Although the present-day territory of South Jersey was claimed by the Dutch in 1609, Dutch settlement remained nonexistent except for trading purposes. In 1638, New Sweden was established along the Delaware River. The Swedes established two permanent settlements in present-day South Jersey: Swedesboro and Bridgeport (formerly named New Stockholm). New Sweden was captured by the Dutch in 1655, and remained part of New Netherland until its cession to the British in 1667.

During the British colonial period, nearly all of South Jersey was part of the Province of West Jersey, existing between 1674 and 1702 as a Quaker commonwealth. Burlington, the capital of West Jersey, was established in 1677, and Camden was established in 1681. Since the Delaware River was not easily navigable north of Trenton, the population was concentrated along the southern Delaware River. The borders between West Jersey and East Jersey, first surveyed using the Keith line, ran diagonally across the middle part of the state. The borders remained important in determining ownership and political boundaries until 1745. Remnants of that division are seen today, notably as the Burlington-Monmouth and Burlington-Ocean county lines and the municipal boundaries within Ocean County.[23] In contemporary culture, the border signifies a functional boundary between the New York City and Philadelphia spheres of influence.[24]

By 1700, nearly 70% of the population of West Jersey were Quakers of English or Irish origin.[25] The Quakers, who believed in peace, equality, and integrity, influenced early New Jersey. In contrast, East Jersey had high proportions of Scottish and Dutch settlers. In 1702, East Jersey and West Jersey were reunited under the reign of Queen Anne.

American Revolution

Resistance to the British was widespread during the American Revolution among South Jersey Presbyterians, who aided the colonists during the Revolution. Several of their preachers, including John Brainerd, accepted military positions and urged Presbyterians to enlist in the army. The Delaware River was strategic for its commercial importance, and its role in defending Philadelphia. General Howe captured Philadelphia in September 1777, occupying the city for 10 months. The Quakers as a whole were opposed to the Revolution because of their principles of nonviolence. Members of the Religious Society of Friends were forbidden to support the local militias, or faced disownment by the Quakers.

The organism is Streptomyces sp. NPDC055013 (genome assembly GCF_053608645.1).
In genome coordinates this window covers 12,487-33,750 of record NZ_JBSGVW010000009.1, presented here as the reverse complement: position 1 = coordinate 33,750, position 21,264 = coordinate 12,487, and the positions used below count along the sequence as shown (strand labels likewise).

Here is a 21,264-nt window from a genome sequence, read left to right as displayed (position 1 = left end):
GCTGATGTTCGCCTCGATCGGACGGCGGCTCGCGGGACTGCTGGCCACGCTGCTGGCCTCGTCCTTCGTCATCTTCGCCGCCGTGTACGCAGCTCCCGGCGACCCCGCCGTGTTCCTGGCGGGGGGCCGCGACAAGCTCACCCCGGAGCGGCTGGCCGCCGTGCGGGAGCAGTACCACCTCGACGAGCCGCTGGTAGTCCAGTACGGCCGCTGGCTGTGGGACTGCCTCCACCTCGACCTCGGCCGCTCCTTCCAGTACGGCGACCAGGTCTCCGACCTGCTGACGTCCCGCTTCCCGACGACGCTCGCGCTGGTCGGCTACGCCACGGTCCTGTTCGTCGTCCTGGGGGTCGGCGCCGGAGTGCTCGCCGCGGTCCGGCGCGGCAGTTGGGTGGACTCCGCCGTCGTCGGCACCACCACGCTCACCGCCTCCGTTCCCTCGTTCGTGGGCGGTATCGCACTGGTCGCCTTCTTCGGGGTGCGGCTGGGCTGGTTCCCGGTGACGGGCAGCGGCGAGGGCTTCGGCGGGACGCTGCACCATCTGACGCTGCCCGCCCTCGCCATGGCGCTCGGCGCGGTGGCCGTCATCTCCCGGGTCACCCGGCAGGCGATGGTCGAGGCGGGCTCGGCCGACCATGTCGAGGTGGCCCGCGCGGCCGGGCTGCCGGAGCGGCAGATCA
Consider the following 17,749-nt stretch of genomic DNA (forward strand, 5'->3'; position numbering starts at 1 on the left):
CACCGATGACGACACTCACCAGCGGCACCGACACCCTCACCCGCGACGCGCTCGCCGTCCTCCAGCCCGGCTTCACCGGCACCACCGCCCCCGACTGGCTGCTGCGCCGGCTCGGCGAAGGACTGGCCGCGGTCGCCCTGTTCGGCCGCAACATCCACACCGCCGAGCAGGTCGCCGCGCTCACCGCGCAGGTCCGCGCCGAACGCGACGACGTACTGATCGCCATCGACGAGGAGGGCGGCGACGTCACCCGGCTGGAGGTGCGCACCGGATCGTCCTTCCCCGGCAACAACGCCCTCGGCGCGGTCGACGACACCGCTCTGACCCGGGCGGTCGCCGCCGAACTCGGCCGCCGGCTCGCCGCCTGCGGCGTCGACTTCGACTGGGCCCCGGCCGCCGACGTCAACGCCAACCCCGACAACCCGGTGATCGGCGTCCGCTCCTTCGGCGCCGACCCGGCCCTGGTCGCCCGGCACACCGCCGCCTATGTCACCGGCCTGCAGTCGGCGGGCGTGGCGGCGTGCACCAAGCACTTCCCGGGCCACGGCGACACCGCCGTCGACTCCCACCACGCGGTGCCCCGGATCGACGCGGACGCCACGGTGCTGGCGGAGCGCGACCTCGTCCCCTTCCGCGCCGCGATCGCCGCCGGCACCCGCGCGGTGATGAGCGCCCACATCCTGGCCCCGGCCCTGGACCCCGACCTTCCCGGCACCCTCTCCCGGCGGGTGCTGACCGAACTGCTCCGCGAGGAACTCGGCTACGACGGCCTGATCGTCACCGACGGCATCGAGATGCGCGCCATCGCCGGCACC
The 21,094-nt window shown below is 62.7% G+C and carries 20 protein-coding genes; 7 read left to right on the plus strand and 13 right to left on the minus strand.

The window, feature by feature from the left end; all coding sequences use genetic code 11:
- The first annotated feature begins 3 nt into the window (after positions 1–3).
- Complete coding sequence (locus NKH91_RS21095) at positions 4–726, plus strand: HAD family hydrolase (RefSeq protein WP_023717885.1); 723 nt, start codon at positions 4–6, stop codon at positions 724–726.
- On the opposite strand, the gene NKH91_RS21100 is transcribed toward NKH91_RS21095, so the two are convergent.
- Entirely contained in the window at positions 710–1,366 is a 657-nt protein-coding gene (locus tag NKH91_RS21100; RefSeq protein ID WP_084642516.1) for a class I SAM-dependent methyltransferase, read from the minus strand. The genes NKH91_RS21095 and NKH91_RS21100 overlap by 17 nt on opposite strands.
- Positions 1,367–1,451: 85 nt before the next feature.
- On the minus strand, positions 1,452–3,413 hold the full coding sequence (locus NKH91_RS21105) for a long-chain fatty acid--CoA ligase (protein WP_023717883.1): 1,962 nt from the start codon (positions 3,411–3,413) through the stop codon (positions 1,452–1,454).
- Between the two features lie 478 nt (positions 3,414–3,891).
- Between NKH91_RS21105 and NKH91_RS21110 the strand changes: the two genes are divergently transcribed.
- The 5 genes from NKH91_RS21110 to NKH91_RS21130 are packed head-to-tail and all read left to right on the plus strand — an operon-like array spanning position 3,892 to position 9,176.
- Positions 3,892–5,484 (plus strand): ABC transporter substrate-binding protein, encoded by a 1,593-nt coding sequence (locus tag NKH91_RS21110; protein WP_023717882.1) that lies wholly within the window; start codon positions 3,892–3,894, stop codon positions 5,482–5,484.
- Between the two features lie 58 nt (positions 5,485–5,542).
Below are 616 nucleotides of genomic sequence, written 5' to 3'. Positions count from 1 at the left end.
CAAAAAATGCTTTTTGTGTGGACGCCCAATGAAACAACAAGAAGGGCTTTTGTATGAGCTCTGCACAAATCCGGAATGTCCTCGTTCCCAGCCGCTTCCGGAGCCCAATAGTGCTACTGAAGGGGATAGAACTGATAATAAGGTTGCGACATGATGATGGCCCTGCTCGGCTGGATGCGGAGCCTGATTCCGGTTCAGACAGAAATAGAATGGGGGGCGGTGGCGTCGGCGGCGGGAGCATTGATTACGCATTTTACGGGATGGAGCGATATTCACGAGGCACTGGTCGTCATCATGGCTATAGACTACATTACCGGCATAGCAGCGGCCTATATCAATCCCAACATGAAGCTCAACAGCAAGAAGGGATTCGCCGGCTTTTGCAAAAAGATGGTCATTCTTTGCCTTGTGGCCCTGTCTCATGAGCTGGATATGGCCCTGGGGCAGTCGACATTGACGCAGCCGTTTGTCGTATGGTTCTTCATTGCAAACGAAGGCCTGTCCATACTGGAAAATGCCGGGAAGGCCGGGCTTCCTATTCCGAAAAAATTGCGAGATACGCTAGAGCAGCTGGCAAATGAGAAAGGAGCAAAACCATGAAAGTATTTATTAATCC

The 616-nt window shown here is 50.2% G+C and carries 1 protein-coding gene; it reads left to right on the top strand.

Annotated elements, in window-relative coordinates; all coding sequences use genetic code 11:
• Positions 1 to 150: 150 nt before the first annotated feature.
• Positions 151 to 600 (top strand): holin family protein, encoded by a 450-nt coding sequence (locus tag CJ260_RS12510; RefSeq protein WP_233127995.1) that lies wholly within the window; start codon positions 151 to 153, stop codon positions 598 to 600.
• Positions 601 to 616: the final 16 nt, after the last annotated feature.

19th Century

File:PRSL on US map cropped.png
An extensive passenger and freight network once service the region, now part of Conrail Shared Assests Operations

For many years, South Jersey has been mistakenly perceived solely as an agricultural society. In the 18th century, South Jersey (specifically Alloway in Salem County) was home to Wistarburg, the first successful glass factory in the colonies, operating for close to fifty years prior to the Revolutionary War. When that factory closed, the workers spread throughout the region to towns such as Millville, Vineland, Bridgeton, Hammonton and Glassboro, where they established new companies. Recent research has uncovered evidence that proves in addition to the glassmaking industry, South Jersey was also a major contributor to the iron industry, coal making, ship building and, later, the textile industry. Other businesses that later operated in the region included shoe manufacturers, button makers, barrel makers, and rug companies. While most industries eventually declined, farming still makes up a large portion of the region's economy. South Jersey's interior, consisting of the Pine Barrens and marshland, remained unpopulated because its acidic, nutrient-poor soil was unsuited for farming. Most of the cities were concentrated along the Delaware River, except for a few settlements and seaside resorts along the Jersey Shore.

Slavery was less extensive in South Jersey than it was in other parts of the state because of the Quakers' religious opposition to slavery, and a lower demand for labor. By 1810, the population of slaves dwindled to 328 total, compared to 10,532 total slaves in the rest of New Jersey.[26] Although discriminatory policies still targeted blacks, South Jersey became a haven for ex-slaves. William Still, a notable African-American abolitionist, was born in Burlington County, and is nicknamed the "father of the Underground Railroad"[27] for his role in helping slaves escape to freedom.